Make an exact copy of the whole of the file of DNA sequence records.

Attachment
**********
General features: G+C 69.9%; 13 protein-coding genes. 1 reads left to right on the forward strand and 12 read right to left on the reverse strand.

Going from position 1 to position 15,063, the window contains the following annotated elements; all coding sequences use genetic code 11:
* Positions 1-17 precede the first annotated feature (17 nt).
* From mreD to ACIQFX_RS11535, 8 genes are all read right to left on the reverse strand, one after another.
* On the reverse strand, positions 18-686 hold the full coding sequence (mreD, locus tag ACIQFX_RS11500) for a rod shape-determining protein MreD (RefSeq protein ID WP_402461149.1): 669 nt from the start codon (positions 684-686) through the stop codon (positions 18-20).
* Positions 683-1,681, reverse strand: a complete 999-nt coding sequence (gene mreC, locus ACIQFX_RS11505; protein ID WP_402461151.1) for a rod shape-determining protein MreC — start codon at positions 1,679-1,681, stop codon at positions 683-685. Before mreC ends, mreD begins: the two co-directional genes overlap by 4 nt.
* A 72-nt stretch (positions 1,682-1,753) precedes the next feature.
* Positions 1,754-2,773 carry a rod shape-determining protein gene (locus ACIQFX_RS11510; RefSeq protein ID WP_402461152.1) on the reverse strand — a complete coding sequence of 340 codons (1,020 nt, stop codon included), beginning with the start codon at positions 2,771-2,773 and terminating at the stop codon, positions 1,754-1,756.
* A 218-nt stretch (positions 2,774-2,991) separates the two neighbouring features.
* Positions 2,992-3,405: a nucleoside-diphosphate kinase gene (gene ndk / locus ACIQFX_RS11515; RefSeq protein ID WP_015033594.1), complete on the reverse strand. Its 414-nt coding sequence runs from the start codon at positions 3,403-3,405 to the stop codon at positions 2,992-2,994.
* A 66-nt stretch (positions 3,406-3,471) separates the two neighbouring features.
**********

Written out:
General features: G+C 69.9%; 13 protein-coding genes. 1 reads left to right on the forward strand and 12 read right to left on the reverse strand.

Going from position 1 to position 15,063, the window contains the following annotated elements; all coding sequences use genetic code 11:
* Positions 1-17 precede the first annotated feature (17 nt).
* From mreD to ACIQFX_RS11535, 8 genes are all read right to left on the reverse strand, one after another.
* On the reverse strand, positions 18-686 hold the full coding sequence (mreD, locus tag ACIQFX_RS11500) for a rod shape-determining protein MreD (RefSeq protein ID WP_402461149.1): 669 nt from the start codon (positions 684-686) through the stop codon (positions 18-20).
* Positions 683-1,681, reverse strand: a complete 999-nt coding sequence (gene mreC, locus ACIQFX_RS11505; protein ID WP_402461151.1) for a rod shape-determining protein MreC — start codon at positions 1,679-1,681, stop codon at positions 683-685. Before mreC ends, mreD begins: the two co-directional genes overlap by 4 nt.
* A 72-nt stretch (positions 1,682-1,753) precedes the next feature.
* Positions 1,754-2,773 carry a rod shape-determining protein gene (locus ACIQFX_RS11510; RefSeq protein ID WP_402461152.1) on the reverse strand — a complete coding sequence of 340 codons (1,020 nt, stop codon included), beginning with the start codon at positions 2,771-2,773 and terminating at the stop codon, positions 1,754-1,756.
* A 218-nt stretch (positions 2,774-2,991) separates the two neighbouring features.
* Positions 2,992-3,405: a nucleoside-diphosphate kinase gene (gene ndk / locus ACIQFX_RS11515; RefSeq protein ID WP_015033594.1), complete on the reverse strand. Its 414-nt coding sequence runs from the start codon at positions 3,403-3,405 to the stop codon at positions 2,992-2,994.
* A 66-nt stretch (positions 3,406-3,471) separates the two neighbouring features.